Kiwi experience for
S.E Asian social entrepreneurs
Eight leading social entrepreneurs from Southeast Asia spent a week in NZ learning about this country and engaging with the NZ social enterprise scene, including attending the Social Enterprise World Forum in Christchurch.
Watch a slideshow of images from the Social Enterprise World Forum and the Social Enterprise Hui
The group was in New Zealand as part of the Foundation’s ASEAN Young Business Leaders Initiative (ASEAN YBLI), which looks to facilitate trade and build connections between the next generation of business leaders in Southeast Asia and New Zealand.
Although all working in the social enterprise space, the eight entrepreneurs’ ventures span a wide range of industries – from producing locally sourced artisanal food products, handbags and household items like soaps and hand creams all the way through to working with farmers to develop more efficient farming equipment, upskilling disadvantaged and disabled youths and equipping villages in remote areas with skills to engage in tourism.
The visit was timed to coincide with the Social Enterprise World Forum in Christchurch, an event that attracted 1500 people from across the globe dedicated to creating a more sustainable and equitable future. At the forum, two of the group, Helianti ‘Heli’ Hilman and Phyu Hninn Nyein, presented at two of the plenary sessions.
During the forum, the Foundation held a satellite workshop, Farming for the Future, where five of the visiting YBLIs and four Leadership Network members spoke about their experiences running agricultural-focused social enterprises in Southeast Asia.
"Farming for the Future was the only Asia-focused event of the Social Enterprise World Forum," says YBLI programme manager Adam McConnochie. "It gave participants a chance to understand the problems social entrepreneurs in Southeast Asia are solving and to better engage with the challenges in the region."
Barbara Defensor: “One of the things that I appreciated the most was the effort to create genuine connections and relationships among the attendees that will not end with the visit."
Following the forum, the group travelled to Akaroa where they took part in the Foundation’s Social Enterprise Hui, a smaller, more focused event limited to the group and members of the Foundation's Leadership Network.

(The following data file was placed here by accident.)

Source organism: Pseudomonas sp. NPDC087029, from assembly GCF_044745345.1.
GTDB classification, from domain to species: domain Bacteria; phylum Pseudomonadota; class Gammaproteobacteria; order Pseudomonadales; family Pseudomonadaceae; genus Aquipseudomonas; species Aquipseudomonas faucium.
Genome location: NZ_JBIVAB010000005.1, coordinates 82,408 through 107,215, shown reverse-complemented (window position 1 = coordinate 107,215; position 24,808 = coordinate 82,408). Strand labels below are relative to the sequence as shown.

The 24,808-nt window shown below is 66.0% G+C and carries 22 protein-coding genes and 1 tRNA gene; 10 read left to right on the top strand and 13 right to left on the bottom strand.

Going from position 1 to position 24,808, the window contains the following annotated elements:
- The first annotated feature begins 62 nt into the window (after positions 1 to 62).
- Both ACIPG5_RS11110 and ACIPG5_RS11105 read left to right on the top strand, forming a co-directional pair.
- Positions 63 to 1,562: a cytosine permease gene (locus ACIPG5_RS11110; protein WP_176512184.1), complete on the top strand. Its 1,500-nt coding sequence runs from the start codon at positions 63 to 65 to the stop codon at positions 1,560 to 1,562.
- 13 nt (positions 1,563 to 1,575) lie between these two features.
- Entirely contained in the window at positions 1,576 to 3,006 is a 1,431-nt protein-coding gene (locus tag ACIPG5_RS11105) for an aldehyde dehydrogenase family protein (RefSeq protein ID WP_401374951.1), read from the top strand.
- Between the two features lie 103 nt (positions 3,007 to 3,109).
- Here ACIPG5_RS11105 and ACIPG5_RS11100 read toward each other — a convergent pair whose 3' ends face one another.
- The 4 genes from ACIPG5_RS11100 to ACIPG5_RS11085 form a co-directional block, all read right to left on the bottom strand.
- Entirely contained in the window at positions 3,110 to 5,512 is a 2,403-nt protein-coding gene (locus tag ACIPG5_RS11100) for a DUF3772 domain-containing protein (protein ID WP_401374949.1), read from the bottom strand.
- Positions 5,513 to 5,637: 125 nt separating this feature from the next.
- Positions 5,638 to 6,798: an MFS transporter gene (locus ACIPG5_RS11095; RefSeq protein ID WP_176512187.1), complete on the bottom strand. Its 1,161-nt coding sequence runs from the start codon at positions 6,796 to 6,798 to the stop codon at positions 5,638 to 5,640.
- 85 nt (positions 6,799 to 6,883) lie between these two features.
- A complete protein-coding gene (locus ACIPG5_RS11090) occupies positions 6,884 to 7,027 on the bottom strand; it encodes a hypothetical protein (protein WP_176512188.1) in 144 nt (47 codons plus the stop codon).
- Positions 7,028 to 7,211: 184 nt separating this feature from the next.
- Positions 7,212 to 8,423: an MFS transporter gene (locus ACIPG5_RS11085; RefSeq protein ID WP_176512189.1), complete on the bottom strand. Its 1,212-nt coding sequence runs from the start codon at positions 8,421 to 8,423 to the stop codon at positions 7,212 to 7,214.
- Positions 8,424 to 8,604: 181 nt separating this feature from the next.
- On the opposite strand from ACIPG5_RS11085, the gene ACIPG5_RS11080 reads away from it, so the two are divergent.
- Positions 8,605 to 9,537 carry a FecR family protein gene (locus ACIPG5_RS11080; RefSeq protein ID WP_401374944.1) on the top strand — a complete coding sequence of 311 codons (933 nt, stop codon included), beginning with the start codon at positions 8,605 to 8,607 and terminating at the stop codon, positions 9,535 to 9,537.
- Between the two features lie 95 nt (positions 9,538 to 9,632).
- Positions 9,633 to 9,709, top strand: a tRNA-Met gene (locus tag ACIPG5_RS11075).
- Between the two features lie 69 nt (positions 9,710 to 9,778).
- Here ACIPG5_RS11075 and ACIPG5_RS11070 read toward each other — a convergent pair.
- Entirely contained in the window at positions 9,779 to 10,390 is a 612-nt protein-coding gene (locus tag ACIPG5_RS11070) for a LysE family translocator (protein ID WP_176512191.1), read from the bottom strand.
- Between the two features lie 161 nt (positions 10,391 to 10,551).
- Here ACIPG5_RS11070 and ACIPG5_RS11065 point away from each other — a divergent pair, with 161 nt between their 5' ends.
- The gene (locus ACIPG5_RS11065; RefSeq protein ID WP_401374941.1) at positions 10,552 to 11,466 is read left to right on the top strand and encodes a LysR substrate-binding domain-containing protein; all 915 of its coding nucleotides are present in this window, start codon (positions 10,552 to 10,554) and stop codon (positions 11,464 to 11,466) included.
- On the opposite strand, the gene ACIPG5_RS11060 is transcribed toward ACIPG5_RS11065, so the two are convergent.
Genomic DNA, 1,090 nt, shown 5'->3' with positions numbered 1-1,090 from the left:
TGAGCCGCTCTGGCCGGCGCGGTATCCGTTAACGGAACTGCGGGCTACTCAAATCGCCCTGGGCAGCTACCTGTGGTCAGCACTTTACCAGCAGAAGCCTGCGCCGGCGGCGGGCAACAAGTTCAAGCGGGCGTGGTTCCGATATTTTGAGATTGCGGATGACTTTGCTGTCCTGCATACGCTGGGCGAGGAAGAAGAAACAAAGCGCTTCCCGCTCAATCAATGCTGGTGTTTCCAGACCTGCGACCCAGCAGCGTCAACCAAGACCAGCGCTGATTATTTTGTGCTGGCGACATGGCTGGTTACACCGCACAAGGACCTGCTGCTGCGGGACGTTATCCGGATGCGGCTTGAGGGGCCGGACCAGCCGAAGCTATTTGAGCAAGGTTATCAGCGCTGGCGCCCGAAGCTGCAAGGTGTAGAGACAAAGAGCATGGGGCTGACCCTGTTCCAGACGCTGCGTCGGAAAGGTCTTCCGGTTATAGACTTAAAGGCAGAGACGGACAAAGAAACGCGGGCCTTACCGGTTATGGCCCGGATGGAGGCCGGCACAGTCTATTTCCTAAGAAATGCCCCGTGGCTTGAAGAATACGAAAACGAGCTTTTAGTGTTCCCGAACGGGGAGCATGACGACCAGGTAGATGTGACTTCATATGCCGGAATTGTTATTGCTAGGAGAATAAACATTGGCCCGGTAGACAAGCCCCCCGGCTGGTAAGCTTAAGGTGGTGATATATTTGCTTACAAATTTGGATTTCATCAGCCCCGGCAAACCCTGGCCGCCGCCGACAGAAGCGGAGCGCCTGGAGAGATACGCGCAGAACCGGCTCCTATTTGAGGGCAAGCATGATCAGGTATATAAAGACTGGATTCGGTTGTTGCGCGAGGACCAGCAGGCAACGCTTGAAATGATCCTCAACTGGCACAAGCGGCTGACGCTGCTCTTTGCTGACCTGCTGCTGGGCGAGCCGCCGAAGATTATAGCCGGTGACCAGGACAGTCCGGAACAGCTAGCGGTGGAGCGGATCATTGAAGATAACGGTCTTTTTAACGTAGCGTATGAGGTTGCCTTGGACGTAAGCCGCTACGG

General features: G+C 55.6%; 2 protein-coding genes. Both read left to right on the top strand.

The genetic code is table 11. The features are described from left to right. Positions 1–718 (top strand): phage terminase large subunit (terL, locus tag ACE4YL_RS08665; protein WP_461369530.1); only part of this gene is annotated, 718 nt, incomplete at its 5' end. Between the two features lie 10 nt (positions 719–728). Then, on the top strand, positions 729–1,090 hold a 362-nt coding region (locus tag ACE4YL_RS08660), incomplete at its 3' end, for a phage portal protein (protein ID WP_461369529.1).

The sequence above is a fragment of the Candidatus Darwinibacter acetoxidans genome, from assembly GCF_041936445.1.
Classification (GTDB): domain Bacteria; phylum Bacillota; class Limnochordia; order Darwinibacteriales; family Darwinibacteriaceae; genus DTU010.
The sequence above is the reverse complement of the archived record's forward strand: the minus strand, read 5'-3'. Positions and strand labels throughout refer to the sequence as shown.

The hui provided the entrepreneurs with a chance to share their thoughts and get feedback from members of the Foundation’s Leadership Network. The Leadership Network members themselves got to learn about social enterprises from a Southeast Asian perspective.
Adam says, “They [Leadership Network members] got to hear from people who have chosen to largely dispense with traditional business models and instead develop successful businesses that are socially conscious rather than simply about turning a profit."
Staying in Akaroa gave the entrepreneurs a taste of Kiwi culture – quite literally. The hui was held at an historic boatshed where the participants got to have the quintessential kiwi lunch of fish and chips while sitting on a pier overlooking the beautiful Akaroa Harbour.
“…New Zealand is simply an amazingly beautiful country!” said Barbara 'Bambi' Defensor, who is COO of environmentally-friendly home and personal care products company Messy Bessy. “The breath-taking views of many of its scenic spots were often overwhelming. I realise now how little I knew of the country prior to the visit…”
She expects the connections she made in New Zealand will be lasting.
“One of the things that I appreciated the most was the effort to create genuine connections and relationships among the attendees that will not end with the visit.
“There will definitely be a long-term value created by this programme both for New Zealand and the Southeast Asia region.”
The hui provided an opportunity for the social entrepreneurs to share their ideas with members of the Foundation's Leadership Network
As well as the trip being about building and strengthening connections in the region, there was also value in challenging stereotypes Kiwis might have of Southeast Asia, Adam says.
“One of the group, Dissa Ahdanisa, is 27 and wears a hijab. Some Kiwis would have certain assumptions about what this might mean. To learn that Dissa runs a large social enterprise in Indonesia that employs 35 hearing-impaired people is likely to be eye-opening for those folk.”
There is also great value in learning from those in Southeast Asia, he says. “What was most striking about the group – compared to their equivalents in New Zealand – is the scale at which they are operating.
"The majority of the group are running multi-million dollar business that impact significant numbers of people. One of them, Pai, works with 700 villages across Thailand. With a few exceptions, this sort of scale is not present in New Zealand currently."
The week-long visit also included a roundtable with the Southeast Asia Ambassadors and High Commissioners, briefings from Akina, New Zealand’s leading social enterprise support organisation, a site-visit to leading ethical business the Wellington Chocolate Factory and business matching with relevant business, such as Trade Aid, Co-ed Coffee, Dine and a host of others.
The visiting group's time in New Zealand concluded back in Wellington where the Foundation held an Asia After Five networking event at which three of the group spoke about their social enterprises and fielded questions from the room.
Since 2012, the ASEAN Young Business Leaders Initiative has brought 80 entrepreneurs and business leaders from Southeast Asia to New Zealand, building business connections and facilitating trade links. The initiative also sends New Zealand entrepreneurs to participate in sector-specific programmes in Southeast Asia.